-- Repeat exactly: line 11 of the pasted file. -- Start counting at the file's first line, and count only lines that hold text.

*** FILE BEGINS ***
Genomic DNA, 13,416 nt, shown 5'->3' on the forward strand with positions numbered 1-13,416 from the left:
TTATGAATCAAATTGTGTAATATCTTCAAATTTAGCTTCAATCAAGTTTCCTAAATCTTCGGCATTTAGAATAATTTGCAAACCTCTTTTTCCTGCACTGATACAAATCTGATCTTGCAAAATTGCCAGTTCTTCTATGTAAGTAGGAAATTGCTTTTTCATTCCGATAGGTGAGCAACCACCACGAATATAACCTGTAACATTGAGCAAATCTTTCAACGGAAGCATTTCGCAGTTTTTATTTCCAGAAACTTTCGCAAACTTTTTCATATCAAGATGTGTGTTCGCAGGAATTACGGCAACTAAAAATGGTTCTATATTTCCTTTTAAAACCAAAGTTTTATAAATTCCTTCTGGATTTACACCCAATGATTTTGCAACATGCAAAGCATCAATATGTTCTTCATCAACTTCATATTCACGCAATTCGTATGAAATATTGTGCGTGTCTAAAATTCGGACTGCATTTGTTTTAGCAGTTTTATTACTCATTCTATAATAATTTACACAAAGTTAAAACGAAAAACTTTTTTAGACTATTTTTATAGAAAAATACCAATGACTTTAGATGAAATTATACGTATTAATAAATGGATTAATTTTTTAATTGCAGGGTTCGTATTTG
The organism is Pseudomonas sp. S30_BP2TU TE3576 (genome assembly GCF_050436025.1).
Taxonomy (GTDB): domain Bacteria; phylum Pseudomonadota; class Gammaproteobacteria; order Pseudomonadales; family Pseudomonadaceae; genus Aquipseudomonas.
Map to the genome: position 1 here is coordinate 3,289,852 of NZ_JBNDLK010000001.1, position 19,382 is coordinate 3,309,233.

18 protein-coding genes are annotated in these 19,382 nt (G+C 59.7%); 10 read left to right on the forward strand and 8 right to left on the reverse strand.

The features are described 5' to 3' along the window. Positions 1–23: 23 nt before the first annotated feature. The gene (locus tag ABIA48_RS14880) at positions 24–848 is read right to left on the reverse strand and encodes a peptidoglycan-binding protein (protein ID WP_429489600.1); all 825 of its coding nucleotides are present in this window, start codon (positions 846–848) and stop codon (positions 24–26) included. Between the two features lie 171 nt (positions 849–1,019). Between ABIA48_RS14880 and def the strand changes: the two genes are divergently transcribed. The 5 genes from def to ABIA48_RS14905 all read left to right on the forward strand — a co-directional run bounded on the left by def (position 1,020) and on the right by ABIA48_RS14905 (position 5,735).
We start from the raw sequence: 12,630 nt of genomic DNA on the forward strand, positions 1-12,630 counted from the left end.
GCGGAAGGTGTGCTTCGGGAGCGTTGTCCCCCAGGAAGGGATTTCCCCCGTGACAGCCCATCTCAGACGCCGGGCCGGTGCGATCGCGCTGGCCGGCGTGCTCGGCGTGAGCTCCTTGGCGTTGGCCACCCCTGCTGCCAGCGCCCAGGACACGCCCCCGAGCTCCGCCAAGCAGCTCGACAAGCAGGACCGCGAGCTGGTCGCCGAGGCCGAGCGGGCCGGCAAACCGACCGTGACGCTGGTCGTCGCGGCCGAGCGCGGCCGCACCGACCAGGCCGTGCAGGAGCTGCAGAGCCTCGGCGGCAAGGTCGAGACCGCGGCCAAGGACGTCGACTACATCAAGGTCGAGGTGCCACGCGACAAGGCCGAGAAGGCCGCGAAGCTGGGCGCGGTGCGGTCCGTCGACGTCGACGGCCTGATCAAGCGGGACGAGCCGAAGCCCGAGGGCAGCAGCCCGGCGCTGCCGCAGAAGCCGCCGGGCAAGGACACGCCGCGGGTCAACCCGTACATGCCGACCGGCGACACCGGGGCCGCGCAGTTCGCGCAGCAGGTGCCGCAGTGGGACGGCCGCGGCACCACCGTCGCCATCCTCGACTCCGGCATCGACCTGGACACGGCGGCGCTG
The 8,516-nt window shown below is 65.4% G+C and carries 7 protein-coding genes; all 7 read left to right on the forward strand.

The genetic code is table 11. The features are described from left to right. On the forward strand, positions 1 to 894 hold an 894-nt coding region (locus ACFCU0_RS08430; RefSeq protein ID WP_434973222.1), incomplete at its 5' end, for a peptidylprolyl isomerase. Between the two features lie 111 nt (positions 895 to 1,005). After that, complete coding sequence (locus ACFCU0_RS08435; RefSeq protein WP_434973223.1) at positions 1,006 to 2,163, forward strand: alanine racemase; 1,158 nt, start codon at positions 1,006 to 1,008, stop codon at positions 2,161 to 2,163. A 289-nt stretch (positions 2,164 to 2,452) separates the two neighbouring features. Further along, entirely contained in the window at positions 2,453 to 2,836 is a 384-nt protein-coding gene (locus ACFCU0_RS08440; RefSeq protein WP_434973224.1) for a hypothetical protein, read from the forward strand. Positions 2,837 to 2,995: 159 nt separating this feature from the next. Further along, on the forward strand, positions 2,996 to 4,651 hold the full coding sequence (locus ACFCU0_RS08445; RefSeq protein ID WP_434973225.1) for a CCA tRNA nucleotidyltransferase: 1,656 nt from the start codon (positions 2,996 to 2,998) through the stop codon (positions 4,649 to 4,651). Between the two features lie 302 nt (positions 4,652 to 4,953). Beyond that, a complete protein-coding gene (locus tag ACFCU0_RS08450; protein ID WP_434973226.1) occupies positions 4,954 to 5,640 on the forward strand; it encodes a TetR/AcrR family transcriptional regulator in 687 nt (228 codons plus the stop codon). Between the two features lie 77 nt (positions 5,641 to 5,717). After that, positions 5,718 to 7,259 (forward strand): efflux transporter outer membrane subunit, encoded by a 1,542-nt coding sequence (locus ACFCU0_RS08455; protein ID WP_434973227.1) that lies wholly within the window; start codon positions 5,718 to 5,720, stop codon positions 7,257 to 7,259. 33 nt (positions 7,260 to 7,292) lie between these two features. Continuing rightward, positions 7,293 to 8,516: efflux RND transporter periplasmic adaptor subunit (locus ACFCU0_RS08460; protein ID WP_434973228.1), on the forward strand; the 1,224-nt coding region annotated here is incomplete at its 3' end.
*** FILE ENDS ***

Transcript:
The genetic code is table 11. The features are described from left to right. On the forward strand, positions 1 to 894 hold an 894-nt coding region (locus ACFCU0_RS08430; RefSeq protein ID WP_434973222.1), incomplete at its 5' end, for a peptidylprolyl isomerase. Between the two features lie 111 nt (positions 895 to 1,005). After that, complete coding sequence (locus ACFCU0_RS08435; RefSeq protein WP_434973223.1) at positions 1,006 to 2,163, forward strand: alanine racemase; 1,158 nt, start codon at positions 1,006 to 1,008, stop codon at positions 2,161 to 2,163. A 289-nt stretch (positions 2,164 to 2,452) separates the two neighbouring features. Further along, entirely contained in the window at positions 2,453 to 2,836 is a 384-nt protein-coding gene (locus ACFCU0_RS08440; RefSeq protein WP_434973224.1) for a hypothetical protein, read from the forward strand. Positions 2,837 to 2,995: 159 nt separating this feature from the next. Further along, on the forward strand, positions 2,996 to 4,651 hold the full coding sequence (locus ACFCU0_RS08445; RefSeq protein ID WP_434973225.1) for a CCA tRNA nucleotidyltransferase: 1,656 nt from the start codon (positions 2,996 to 2,998) through the stop codon (positions 4,649 to 4,651). Between the two features lie 302 nt (positions 4,652 to 4,953). Beyond that, a complete protein-coding gene (locus tag ACFCU0_RS08450; protein ID WP_434973226.1) occupies positions 4,954 to 5,640 on the forward strand; it encodes a TetR/AcrR family transcriptional regulator in 687 nt (228 codons plus the stop codon). Between the two features lie 77 nt (positions 5,641 to 5,717). After that, positions 5,718 to 7,259 (forward strand): efflux transporter outer membrane subunit, encoded by a 1,542-nt coding sequence (locus ACFCU0_RS08455; protein ID WP_434973227.1) that lies wholly within the window; start codon positions 5,718 to 5,720, stop codon positions 7,257 to 7,259. 33 nt (positions 7,260 to 7,292) lie between these two features. Continuing rightward, positions 7,293 to 8,516: efflux RND transporter periplasmic adaptor subunit (locus ACFCU0_RS08460; protein ID WP_434973228.1), on the forward strand; the 1,224-nt coding region annotated here is incomplete at its 3' end.